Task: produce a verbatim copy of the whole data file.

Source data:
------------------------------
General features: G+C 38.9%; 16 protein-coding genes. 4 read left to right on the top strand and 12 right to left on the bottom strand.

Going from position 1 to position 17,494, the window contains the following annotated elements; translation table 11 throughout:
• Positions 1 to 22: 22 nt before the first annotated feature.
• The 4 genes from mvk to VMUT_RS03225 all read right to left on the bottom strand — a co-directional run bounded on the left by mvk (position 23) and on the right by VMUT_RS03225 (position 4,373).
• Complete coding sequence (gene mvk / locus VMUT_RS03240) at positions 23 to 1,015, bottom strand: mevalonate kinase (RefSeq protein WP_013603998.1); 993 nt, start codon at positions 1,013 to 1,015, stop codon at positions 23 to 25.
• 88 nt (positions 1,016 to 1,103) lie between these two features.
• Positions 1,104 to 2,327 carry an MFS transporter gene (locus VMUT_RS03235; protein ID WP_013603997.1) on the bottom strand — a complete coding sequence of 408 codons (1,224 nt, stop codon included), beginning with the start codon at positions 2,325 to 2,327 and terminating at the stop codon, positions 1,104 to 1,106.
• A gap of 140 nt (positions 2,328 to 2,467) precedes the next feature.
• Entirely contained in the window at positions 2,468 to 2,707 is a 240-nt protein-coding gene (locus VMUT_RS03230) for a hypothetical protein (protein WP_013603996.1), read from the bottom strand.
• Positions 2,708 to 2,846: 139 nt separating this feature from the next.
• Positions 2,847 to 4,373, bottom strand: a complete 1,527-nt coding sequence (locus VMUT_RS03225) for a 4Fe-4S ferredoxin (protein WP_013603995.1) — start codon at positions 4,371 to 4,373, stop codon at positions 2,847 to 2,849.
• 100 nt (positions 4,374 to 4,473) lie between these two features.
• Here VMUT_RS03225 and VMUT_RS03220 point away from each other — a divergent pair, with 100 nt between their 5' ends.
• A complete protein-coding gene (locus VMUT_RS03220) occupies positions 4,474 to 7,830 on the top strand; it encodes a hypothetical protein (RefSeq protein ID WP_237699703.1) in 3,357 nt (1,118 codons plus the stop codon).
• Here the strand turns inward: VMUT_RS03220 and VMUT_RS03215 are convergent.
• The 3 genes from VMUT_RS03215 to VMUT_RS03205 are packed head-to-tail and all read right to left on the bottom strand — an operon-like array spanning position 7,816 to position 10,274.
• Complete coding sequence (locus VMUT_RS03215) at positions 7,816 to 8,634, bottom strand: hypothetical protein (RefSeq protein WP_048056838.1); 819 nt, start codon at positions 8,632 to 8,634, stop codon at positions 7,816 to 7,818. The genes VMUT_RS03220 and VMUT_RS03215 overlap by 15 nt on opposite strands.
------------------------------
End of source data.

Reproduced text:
General features: G+C 38.9%; 16 protein-coding genes. 4 read left to right on the top strand and 12 right to left on the bottom strand.

Going from position 1 to position 17,494, the window contains the following annotated elements; translation table 11 throughout:
• Positions 1 to 22: 22 nt before the first annotated feature.
• The 4 genes from mvk to VMUT_RS03225 all read right to left on the bottom strand — a co-directional run bounded on the left by mvk (position 23) and on the right by VMUT_RS03225 (position 4,373).
• Complete coding sequence (gene mvk / locus VMUT_RS03240) at positions 23 to 1,015, bottom strand: mevalonate kinase (RefSeq protein WP_013603998.1); 993 nt, start codon at positions 1,013 to 1,015, stop codon at positions 23 to 25.
• 88 nt (positions 1,016 to 1,103) lie between these two features.
• Positions 1,104 to 2,327 carry an MFS transporter gene (locus VMUT_RS03235; protein ID WP_013603997.1) on the bottom strand — a complete coding sequence of 408 codons (1,224 nt, stop codon included), beginning with the start codon at positions 2,325 to 2,327 and terminating at the stop codon, positions 1,104 to 1,106.
• A gap of 140 nt (positions 2,328 to 2,467) precedes the next feature.
• Entirely contained in the window at positions 2,468 to 2,707 is a 240-nt protein-coding gene (locus VMUT_RS03230) for a hypothetical protein (protein WP_013603996.1), read from the bottom strand.
• Positions 2,708 to 2,846: 139 nt separating this feature from the next.
• Positions 2,847 to 4,373, bottom strand: a complete 1,527-nt coding sequence (locus VMUT_RS03225) for a 4Fe-4S ferredoxin (protein WP_013603995.1) — start codon at positions 4,371 to 4,373, stop codon at positions 2,847 to 2,849.
• 100 nt (positions 4,374 to 4,473) lie between these two features.
• Here VMUT_RS03225 and VMUT_RS03220 point away from each other — a divergent pair, with 100 nt between their 5' ends.
• A complete protein-coding gene (locus VMUT_RS03220) occupies positions 4,474 to 7,830 on the top strand; it encodes a hypothetical protein (RefSeq protein ID WP_237699703.1) in 3,357 nt (1,118 codons plus the stop codon).
• Here the strand turns inward: VMUT_RS03220 and VMUT_RS03215 are convergent.
• The 3 genes from VMUT_RS03215 to VMUT_RS03205 are packed head-to-tail and all read right to left on the bottom strand — an operon-like array spanning position 7,816 to position 10,274.
• Complete coding sequence (locus VMUT_RS03215) at positions 7,816 to 8,634, bottom strand: hypothetical protein (RefSeq protein WP_048056838.1); 819 nt, start codon at positions 8,632 to 8,634, stop codon at positions 7,816 to 7,818. The genes VMUT_RS03220 and VMUT_RS03215 overlap by 15 nt on opposite strands.